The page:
Then, they walked around the city. There was a potentially exciting moment when they sat down in the middle of the road at the start of Queen Street Mall and claimed they were having their “own democracy” and chose to alter the route and go through the mall (apparently “taking the issue direct to the people”—who, it should be noted, treated them more as a curiosity, perhaps escaped zoo animals, than a cause to be supported)—but unfortunately the police did nothing, there was no tear gas, and nothing exciting happened.
After all the protesters were again absorbed by society, Bronwen and I walked to Chinatown in The Valley (via eating a pie in the mall, which I managed to spill on my leg, and which was very hot and bright orange, and caused me both pain and embarrassment—perhaps akin to how gay school children must feel in Russia) and went to the Indian Independence Day Festival. On the way, we saw a bus which had apparently just exploded. There were police, an ambulance, and a fire truck. It was all very exciting, though sadly no flames or body parts could be seen. I was also briefly involved with a group of hens—they needed a man with a hat, to hug in a phone booth, and I had both a hat, and my manhood.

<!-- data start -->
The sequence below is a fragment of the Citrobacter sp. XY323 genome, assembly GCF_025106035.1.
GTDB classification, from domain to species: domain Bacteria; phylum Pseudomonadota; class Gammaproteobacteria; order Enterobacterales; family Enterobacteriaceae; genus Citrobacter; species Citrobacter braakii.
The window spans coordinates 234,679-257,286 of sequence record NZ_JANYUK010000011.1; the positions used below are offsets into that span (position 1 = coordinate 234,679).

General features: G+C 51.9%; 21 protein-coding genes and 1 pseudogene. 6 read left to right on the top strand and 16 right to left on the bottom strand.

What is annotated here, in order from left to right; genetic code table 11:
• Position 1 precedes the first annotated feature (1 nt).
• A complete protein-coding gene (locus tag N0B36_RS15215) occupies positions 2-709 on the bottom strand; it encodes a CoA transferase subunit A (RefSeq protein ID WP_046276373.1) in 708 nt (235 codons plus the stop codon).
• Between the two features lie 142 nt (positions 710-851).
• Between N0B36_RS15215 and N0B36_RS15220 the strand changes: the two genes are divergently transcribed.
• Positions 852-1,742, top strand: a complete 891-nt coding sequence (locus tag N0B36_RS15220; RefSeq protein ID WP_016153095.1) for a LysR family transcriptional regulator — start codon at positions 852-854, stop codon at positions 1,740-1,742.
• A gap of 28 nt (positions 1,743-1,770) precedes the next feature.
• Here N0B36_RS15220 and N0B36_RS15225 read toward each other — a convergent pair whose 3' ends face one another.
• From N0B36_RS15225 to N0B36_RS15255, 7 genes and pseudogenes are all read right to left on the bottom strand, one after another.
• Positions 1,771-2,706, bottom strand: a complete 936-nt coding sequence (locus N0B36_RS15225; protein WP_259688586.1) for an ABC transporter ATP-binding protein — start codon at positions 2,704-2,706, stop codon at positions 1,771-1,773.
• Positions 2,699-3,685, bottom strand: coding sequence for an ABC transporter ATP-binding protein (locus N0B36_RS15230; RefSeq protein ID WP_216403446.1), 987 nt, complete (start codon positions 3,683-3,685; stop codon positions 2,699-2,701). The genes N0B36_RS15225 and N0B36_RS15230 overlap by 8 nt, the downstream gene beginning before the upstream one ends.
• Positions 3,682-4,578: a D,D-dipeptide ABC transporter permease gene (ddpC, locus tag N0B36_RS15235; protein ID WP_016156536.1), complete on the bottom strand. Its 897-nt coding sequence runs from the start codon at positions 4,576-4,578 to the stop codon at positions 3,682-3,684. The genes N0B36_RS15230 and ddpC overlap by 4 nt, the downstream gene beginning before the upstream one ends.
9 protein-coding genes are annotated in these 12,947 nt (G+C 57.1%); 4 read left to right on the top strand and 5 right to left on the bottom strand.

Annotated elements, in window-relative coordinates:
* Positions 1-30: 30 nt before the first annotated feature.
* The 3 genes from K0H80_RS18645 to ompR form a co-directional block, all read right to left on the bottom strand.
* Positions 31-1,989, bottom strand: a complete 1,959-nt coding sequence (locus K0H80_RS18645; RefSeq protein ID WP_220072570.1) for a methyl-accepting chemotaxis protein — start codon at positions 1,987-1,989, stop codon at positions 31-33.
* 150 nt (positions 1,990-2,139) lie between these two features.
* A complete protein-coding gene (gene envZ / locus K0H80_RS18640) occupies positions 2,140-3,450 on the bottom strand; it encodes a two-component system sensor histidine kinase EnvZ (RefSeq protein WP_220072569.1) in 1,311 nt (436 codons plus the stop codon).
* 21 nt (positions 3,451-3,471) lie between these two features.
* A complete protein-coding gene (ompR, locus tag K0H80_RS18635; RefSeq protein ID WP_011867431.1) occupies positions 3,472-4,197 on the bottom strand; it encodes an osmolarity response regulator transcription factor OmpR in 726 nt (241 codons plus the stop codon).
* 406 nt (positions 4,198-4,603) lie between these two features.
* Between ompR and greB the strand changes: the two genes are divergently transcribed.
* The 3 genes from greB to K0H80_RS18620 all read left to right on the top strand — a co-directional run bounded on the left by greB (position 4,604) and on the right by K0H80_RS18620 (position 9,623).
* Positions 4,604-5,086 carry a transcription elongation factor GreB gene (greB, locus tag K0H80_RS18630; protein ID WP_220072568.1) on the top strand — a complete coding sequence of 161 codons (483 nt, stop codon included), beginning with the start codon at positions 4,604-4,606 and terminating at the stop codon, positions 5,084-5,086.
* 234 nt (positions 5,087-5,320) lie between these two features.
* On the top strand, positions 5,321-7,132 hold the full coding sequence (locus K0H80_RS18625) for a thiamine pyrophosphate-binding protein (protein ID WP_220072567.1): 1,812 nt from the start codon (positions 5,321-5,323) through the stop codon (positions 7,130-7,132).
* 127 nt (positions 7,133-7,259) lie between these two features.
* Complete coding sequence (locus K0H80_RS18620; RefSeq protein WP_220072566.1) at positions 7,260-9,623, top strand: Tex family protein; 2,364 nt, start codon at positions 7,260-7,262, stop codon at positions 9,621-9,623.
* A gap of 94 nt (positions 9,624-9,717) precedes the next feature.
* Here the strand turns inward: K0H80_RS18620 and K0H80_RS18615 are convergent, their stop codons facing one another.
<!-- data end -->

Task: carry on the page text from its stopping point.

Interestingly, once at the festival, I saw no reference to Ghandi—though there was lots of Indian dance (and Bronwen was called to dance in front of the stage), Bronwen get a henna “tattoo”, sitar’s were played, and we ate the largest laksa I’ve ever eaten from Pho B, along with some delicious spring rolls.
After eating lots, we walked back to the city, where we ate even more at The Pancake Manor—an iced chocolate and a banana pancake. Now overly full, we had to walk many, many hours back to the car, parked in the outback somewhere on the other side of the river near West End.
Sunday 18th August – Japanese Culture, Thai Food & Robotronica
I feel sick. This is probably because I ate a dozen spring rolls. However, it wasn’t my fault. It all began a long, long time ago… in the morning.
I have a toothache.